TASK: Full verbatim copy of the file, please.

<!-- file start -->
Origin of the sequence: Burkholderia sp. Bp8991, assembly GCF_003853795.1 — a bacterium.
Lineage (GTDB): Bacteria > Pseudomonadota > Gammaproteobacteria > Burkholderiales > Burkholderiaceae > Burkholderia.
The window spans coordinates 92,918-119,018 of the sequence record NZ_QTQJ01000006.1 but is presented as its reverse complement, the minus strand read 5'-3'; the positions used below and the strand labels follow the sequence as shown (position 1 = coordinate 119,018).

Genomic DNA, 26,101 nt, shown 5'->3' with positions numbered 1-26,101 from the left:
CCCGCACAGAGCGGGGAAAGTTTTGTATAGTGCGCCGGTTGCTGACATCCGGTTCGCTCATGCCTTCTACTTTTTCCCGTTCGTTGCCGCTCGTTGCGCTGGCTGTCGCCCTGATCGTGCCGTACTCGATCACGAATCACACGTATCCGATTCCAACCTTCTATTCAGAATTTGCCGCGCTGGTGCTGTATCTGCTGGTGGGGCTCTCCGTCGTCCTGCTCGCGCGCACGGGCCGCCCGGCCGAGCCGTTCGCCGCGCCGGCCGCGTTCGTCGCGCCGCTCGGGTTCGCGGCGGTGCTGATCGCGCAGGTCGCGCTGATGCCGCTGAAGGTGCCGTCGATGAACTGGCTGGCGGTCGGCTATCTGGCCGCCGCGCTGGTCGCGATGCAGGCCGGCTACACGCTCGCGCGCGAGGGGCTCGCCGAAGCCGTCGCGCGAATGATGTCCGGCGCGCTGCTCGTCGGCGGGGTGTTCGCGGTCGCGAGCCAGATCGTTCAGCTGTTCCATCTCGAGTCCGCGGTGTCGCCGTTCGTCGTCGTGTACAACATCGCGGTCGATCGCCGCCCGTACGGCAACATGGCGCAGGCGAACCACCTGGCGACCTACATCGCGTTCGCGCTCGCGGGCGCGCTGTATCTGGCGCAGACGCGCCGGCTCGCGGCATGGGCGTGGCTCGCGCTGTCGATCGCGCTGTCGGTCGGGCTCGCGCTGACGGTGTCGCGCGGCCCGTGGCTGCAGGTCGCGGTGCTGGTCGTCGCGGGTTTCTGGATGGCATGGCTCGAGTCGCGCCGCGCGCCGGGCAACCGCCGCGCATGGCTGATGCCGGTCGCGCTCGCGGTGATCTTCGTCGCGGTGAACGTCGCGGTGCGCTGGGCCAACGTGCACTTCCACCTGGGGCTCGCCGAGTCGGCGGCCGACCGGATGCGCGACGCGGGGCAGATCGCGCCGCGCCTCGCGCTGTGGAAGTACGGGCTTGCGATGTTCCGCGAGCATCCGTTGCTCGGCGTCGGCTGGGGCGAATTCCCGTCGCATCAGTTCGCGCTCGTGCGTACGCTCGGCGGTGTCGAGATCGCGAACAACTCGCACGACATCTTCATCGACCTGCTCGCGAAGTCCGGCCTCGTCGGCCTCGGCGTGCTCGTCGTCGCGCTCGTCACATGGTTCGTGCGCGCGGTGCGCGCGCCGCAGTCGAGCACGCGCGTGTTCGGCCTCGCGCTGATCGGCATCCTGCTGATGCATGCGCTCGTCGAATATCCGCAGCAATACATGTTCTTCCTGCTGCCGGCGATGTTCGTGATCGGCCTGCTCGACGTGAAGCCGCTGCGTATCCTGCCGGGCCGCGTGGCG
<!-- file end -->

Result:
Origin of the sequence: Burkholderia sp. Bp8991, assembly GCF_003853795.1 — a bacterium.
Lineage (GTDB): Bacteria > Pseudomonadota > Gammaproteobacteria > Burkholderiales > Burkholderiaceae > Burkholderia.
The window spans coordinates 92,918-119,018 of the sequence record NZ_QTQJ01000006.1 but is presented as its reverse complement, the minus strand read 5'-3'; the positions used below and the strand labels follow the sequence as shown (position 1 = coordinate 119,018).

Genomic DNA, 26,101 nt, shown 5'->3' with positions numbered 1-26,101 from the left:
CCCGCACAGAGCGGGGAAAGTTTTGTATAGTGCGCCGGTTGCTGACATCCGGTTCGCTCATGCCTTCTACTTTTTCCCGTTCGTTGCCGCTCGTTGCGCTGGCTGTCGCCCTGATCGTGCCGTACTCGATCACGAATCACACGTATCCGATTCCAACCTTCTATTCAGAATTTGCCGCGCTGGTGCTGTATCTGCTGGTGGGGCTCTCCGTCGTCCTGCTCGCGCGCACGGGCCGCCCGGCCGAGCCGTTCGCCGCGCCGGCCGCGTTCGTCGCGCCGCTCGGGTTCGCGGCGGTGCTGATCGCGCAGGTCGCGCTGATGCCGCTGAAGGTGCCGTCGATGAACTGGCTGGCGGTCGGCTATCTGGCCGCCGCGCTGGTCGCGATGCAGGCCGGCTACACGCTCGCGCGCGAGGGGCTCGCCGAAGCCGTCGCGCGAATGATGTCCGGCGCGCTGCTCGTCGGCGGGGTGTTCGCGGTCGCGAGCCAGATCGTTCAGCTGTTCCATCTCGAGTCCGCGGTGTCGCCGTTCGTCGTCGTGTACAACATCGCGGTCGATCGCCGCCCGTACGGCAACATGGCGCAGGCGAACCACCTGGCGACCTACATCGCGTTCGCGCTCGCGGGCGCGCTGTATCTGGCGCAGACGCGCCGGCTCGCGGCATGGGCGTGGCTCGCGCTGTCGATCGCGCTGTCGGTCGGGCTCGCGCTGACGGTGTCGCGCGGCCCGTGGCTGCAGGTCGCGGTGCTGGTCGTCGCGGGTTTCTGGATGGCATGGCTCGAGTCGCGCCGCGCGCCGGGCAACCGCCGCGCATGGCTGATGCCGGTCGCGCTCGCGGTGATCTTCGTCGCGGTGAACGTCGCGGTGCGCTGGGCCAACGTGCACTTCCACCTGGGGCTCGCCGAGTCGGCGGCCGACCGGATGCGCGACGCGGGGCAGATCGCGCCGCGCCTCGCGCTGTGGAAGTACGGGCTTGCGATGTTCCGCGAGCATCCGTTGCTCGGCGTCGGCTGGGGCGAATTCCCGTCGCATCAGTTCGCGCTCGTGCGTACGCTCGGCGGTGTCGAGATCGCGAACAACTCGCACGACATCTTCATCGACCTGCTCGCGAAGTCCGGCCTCGTCGGCCTCGGCGTGCTCGTCGTCGCGCTCGTCACATGGTTCGTGCGCGCGGTGCGCGCGCCGCAGTCGAGCACGCGCGTGTTCGGCCTCGCGCTGATCGGCATCCTGCTGATGCATGCGCTCGTCGAATATCCGCAGCAATACATGTTCTTCCTGCTGCCGGCGATGTTCGTGATCGGCCTGCTCGACGTGAAGCCGCTGCGTATCCTGCCGGGCCGCGTGGCG